Cloud security: Learning to trust the facts
- By Mark Pietrasanta
- Jul 12, 2016
For many agencies, cloud computing is the answer to a range of long-standing challenges, including scalability and true elasticity, barriers to entry, technology refreshes and cost savings. Yet cloud computing can introduce its own challenges, particularly in terms of security -- not necessarily in the capabilities of the cloud but in the perceptions that surround cloud because of its abstract nature.
The facts, however, tell a different story: Security in the cloud can equal, and often exceed, the security of an on-premises or legacy data center.
Why the disparity between perception and reality? Unlike on-premises and legacy data centers, cloud technology cannot be seen or touched. Federal IT teams have to put their trust in cloud providers, and that can understandably create questions and concerns.
It can also be uncomfortable for an agency to know it is potentially sharing the underlying physical hardware, which is mostly abstracted in the cloud, with other organizations. That discomfort often manifests in the form of security concerns.
To help dispel those concerns, let's look at four of the reasons an infrastructure-as-a-service (IaaS) cloud environment is, and can remain, highly secure.
The hypervisor is the core software that allows multiple virtual machine instances to run on the same physical hardware. Its main job is to abstract the hardware and securely separate each of the virtual machine "tenants."
A key benefit of this simplicity is that the hypervisor has a minimal attack surface, helping it be very secure and prevent any exposure of the virtual machine instances via the hypervisor.
Hypervisors have been around for decades, and constant testing and hardening over time have further strengthened their security. Unlike operating systems that have confirmed vulnerabilities almost daily, there have been virtually no reported or confirmed breaches of hypervisors since the use of commercial clouds became widespread.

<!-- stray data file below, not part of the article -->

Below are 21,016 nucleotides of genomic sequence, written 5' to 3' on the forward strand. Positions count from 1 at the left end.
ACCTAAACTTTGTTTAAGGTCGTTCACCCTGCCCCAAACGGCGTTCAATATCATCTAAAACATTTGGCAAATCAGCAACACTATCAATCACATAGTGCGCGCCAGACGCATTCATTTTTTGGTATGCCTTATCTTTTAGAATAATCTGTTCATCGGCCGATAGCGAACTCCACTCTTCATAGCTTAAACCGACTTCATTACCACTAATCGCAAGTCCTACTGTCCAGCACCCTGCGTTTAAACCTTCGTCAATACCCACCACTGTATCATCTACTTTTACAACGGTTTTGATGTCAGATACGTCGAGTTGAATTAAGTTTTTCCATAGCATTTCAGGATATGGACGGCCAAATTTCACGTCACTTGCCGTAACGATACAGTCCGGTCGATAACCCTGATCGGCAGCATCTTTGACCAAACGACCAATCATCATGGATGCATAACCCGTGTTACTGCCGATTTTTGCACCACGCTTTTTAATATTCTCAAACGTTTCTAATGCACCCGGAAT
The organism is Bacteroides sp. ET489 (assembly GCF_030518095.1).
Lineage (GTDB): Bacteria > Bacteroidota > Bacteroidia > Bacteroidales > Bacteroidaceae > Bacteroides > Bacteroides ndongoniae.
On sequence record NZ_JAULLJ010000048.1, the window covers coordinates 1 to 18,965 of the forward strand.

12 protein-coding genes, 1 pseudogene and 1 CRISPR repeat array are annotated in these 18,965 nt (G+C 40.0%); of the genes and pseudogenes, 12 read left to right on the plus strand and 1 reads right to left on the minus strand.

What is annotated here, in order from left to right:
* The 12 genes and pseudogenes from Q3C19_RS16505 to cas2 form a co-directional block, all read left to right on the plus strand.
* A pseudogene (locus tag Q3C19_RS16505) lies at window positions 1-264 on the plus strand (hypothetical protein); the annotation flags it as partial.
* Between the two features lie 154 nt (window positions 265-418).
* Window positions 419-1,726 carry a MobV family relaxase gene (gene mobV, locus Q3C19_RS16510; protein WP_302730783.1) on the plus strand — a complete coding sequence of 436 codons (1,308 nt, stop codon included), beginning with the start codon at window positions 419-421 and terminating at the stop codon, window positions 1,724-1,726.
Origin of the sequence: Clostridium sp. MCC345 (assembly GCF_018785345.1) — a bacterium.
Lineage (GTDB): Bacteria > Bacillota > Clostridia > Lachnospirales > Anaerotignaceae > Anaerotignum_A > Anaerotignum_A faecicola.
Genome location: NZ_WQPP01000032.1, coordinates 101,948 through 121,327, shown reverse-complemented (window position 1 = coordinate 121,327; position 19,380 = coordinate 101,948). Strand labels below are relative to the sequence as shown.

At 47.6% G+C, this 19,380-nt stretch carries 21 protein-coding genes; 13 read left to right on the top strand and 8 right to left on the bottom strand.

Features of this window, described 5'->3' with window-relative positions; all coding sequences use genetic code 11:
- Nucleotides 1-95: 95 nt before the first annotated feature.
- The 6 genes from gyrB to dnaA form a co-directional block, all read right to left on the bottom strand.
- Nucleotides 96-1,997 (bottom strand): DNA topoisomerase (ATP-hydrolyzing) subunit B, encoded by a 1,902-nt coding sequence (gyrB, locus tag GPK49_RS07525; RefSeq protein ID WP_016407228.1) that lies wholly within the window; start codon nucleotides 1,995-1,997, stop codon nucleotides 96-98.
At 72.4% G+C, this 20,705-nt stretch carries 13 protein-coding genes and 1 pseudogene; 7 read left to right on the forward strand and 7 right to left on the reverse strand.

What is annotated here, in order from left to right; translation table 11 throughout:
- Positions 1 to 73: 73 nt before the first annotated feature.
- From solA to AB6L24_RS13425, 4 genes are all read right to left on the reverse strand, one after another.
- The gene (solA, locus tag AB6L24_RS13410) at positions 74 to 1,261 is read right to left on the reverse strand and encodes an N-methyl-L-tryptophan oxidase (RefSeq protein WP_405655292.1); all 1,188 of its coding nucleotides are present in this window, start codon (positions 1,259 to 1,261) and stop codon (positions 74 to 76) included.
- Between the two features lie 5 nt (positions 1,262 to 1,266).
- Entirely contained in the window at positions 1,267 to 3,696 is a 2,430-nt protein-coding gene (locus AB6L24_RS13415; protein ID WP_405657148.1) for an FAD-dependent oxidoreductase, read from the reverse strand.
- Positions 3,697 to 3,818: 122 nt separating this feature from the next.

Remember the time someone set up a server and forgot to add it to the inventory? That scenario, which can create a security nightmare, does not -- in fact, cannot -- happen in a commercial cloud environment. With cloud, there is total transparency. You cannot hide, forget about or lose track of servers, workstations, firewalls or any device in a cloud environment.
Further, the entire underlying network and security fabric is fully accessible and available. Because everything is completely visible at all times, your agency's security posture is dramatically enhanced.
There is so much transparency of your comprehensive inventory and configuration information in the cloud that a new problem is created: using the right tools to collect and manage all the data. But that is easily solvable with your cloud partner.
3. Configuration management
Configuration management is one of the key elements of a highly secure environment, and it's much easier to do in the cloud. Consider this scenario: You spin up a new server, configure it and harden it (lock it down, from a security perspective). In a traditional or legacy environment, that could take hours and usually involves some sort of previous image disk. And then even minor changes by the hardware vendor can cause problems.